Why homosexual unions aren’t marriage

There is a move in the current culture to redefine marriage to include the supposed healthy union between two members of the same sex.

As a Catholics, respecting and obeying all that the Catholic Church stands for, there is no way that we can accept this radical cultural shift.  There are many reason why, but today’s post will focus on why a same-sex marriage, whether defined legally as such or not, does not line up with what the Catholic Church defines as marriage.

What is marriage then?  The Catechism of the Catholic Church (paragraph 1601) says, “The matrimonial covenant, by which a man and a woman establish between themselves a partnership of the whole life, is by its nature ordered toward the good of the spouses and the procreation and education of offspring; this covenant between baptized persons has been raised by Christ the Lord to the dignity of a sacrament.”

Essentially translated, this paragraph means that marriage is a covenant (a promise between God and man) between two people of the opposite sex.  It is a permanent institution, as pointed out by the wedding vows themselves (what God has joined let no man tear asunder).  What really is emphasized here, though, is the two characteristics of marriage: unitive and procreative.  Drawing the spouses together, while simultaneously closer to Heaven, and a blatant openness to life.   This union ultimately becomes part of the Church that is regarded as an outward and visible sign of an inward and spiritual grace – a sacrament.

What, then, are the characteristics of marriage that homosexual unions can be compared to in order to understand the difference between homosexual and heterosexual couples?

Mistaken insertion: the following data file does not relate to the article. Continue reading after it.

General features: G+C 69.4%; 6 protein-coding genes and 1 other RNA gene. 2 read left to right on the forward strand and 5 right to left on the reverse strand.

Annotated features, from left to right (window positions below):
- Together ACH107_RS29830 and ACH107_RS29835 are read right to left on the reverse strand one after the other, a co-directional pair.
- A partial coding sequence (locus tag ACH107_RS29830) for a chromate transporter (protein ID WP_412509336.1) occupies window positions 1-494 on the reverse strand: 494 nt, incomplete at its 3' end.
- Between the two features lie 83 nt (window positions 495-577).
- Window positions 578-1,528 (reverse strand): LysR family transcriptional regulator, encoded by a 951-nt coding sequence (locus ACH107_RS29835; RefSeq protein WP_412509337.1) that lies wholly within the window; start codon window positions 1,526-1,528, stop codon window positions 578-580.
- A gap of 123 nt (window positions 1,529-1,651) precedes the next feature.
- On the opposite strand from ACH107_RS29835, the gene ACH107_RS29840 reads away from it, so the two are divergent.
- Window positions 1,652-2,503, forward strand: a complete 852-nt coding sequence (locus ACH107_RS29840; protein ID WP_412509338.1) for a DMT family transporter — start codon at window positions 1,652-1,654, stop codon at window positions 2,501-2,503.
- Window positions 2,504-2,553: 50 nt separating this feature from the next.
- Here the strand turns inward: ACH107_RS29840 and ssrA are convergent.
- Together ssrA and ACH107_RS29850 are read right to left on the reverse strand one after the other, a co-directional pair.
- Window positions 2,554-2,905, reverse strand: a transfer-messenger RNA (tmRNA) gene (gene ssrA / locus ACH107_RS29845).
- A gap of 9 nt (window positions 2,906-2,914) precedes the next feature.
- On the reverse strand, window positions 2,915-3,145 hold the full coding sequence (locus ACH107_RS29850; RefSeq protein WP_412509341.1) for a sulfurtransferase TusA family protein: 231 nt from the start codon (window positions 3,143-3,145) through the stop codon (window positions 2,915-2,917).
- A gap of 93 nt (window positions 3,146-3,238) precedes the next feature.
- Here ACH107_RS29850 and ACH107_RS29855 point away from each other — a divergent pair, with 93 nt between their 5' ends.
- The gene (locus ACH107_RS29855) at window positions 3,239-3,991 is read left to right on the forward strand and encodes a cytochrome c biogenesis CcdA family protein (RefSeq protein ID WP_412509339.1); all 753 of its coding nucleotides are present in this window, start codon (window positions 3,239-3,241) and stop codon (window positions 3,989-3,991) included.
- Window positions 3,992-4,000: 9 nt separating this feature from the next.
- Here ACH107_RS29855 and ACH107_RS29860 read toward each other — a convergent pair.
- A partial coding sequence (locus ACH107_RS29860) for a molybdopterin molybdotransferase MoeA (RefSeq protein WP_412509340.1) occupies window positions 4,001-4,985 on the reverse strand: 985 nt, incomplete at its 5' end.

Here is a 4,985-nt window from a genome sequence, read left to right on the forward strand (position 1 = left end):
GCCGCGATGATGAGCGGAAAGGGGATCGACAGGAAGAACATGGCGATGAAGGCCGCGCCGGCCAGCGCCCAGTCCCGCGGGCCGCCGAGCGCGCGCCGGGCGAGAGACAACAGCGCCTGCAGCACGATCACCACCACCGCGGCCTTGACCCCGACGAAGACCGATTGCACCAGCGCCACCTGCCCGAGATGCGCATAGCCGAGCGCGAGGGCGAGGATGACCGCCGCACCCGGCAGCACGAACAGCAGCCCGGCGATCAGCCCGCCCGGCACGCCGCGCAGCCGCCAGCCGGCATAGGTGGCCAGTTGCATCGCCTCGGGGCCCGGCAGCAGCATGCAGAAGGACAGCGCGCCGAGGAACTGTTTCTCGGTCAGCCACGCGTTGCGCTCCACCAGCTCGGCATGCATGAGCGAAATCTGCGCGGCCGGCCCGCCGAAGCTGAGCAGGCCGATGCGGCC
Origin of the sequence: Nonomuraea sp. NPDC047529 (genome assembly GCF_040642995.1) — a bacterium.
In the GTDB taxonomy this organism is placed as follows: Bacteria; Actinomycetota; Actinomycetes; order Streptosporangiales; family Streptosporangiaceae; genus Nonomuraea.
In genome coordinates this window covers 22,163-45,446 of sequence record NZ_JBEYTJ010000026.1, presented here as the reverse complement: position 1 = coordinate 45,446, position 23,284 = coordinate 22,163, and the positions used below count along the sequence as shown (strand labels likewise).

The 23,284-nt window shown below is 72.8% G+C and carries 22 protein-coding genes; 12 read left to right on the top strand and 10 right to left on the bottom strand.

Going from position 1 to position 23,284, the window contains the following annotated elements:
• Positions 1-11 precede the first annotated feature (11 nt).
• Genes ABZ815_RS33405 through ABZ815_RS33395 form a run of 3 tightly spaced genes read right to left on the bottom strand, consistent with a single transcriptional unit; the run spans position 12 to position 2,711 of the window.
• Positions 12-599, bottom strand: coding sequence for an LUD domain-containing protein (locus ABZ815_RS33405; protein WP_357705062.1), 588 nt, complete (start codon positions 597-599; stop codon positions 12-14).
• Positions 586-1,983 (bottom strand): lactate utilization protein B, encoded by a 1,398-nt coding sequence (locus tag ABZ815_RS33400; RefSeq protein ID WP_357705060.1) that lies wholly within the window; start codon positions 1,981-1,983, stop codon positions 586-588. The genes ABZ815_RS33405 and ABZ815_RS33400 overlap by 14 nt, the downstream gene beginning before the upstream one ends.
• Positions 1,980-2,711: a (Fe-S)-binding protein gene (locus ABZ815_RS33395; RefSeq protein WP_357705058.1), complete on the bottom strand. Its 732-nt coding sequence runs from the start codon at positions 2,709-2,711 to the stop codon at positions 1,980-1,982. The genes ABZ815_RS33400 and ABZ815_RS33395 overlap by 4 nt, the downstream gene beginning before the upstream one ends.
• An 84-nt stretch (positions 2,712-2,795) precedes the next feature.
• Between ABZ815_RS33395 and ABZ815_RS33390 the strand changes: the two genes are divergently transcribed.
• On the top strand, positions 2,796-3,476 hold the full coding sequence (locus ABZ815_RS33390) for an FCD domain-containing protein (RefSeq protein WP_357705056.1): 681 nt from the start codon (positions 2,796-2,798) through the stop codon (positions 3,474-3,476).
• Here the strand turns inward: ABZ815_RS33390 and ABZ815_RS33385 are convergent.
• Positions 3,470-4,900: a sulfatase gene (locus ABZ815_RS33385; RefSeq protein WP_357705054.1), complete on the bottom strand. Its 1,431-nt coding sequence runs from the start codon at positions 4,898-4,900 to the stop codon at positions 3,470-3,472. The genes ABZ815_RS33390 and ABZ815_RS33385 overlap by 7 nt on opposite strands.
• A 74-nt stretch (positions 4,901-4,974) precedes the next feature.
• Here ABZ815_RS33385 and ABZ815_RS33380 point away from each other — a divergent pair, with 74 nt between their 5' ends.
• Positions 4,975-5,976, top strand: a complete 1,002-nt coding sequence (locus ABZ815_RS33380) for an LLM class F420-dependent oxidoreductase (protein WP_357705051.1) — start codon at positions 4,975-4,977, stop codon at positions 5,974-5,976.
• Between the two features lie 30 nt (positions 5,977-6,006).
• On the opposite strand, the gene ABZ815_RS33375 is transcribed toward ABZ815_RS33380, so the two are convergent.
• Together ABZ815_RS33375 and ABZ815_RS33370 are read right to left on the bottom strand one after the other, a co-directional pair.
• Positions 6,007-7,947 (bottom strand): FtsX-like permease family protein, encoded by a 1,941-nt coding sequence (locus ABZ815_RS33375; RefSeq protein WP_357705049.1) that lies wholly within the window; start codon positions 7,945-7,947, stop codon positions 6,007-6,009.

Characteristic One: Free 

Definition: This love is not free in the sense that it does not have to be paid for.  Rather, free love is not controlled or manipulated by another person or by a disordered desire, according to Christopher West in his commentary on the Theology of the Body.  Not forced upon one of the parties (such as in the act of rape), but rather chosen out of free will.

Free from shame.  Free for God.  

In traditional marriage: In the context of sexuality in a traditional marriage, this characteristic of freedom is fulfilled when a married man and woman are able to give themselves freely to each other.  This includes the elimination of lustful desires, disorders such as contraception or pornography, and not being a slave to sexual passions.  In this type of love, we see a man and a woman seeing each other in the image of God and willing the good of the other as other.

Personified by Christ: Christ loves us enough that he would rather die than risk spending eternity without us.  Despite the sins and transgressions that we laid upon his back on the way to Calvary, He loves us unconditionally.  

Not seen in homosexual unions:  The inability to fulfill the characteristic of freedom in pertinence to homosexual unions is as follows: Freedom to love is defined as freedom from disordered desires.  Yet desiring sexual pleasure from a member of the opposite sex is a disordered form of love.  The Catechism of the Catholic Church (paragraph 2358) reads, “This inclination, which is objectively disordered, constitutes for most of them a trial.  They must be accepted with respect, compassion and sensitivity….these persons are called to fulfill God’s will in their lives and, if they are Christians, to unite to the sacrifice of the Lord’s Cross the difficulties they may encounter from their condition.”

Characteristic Two: Total

Definition: Once again from Christopher West, total love is defined as “love without the strings attached, love that holds nothing back.  In it you make gift of yourself to another –  a total self donation.”  Complete.  Absolute.  Your whole self.

Even when it hurts.  Even when it’s hard
Even when it’s all just falling apart.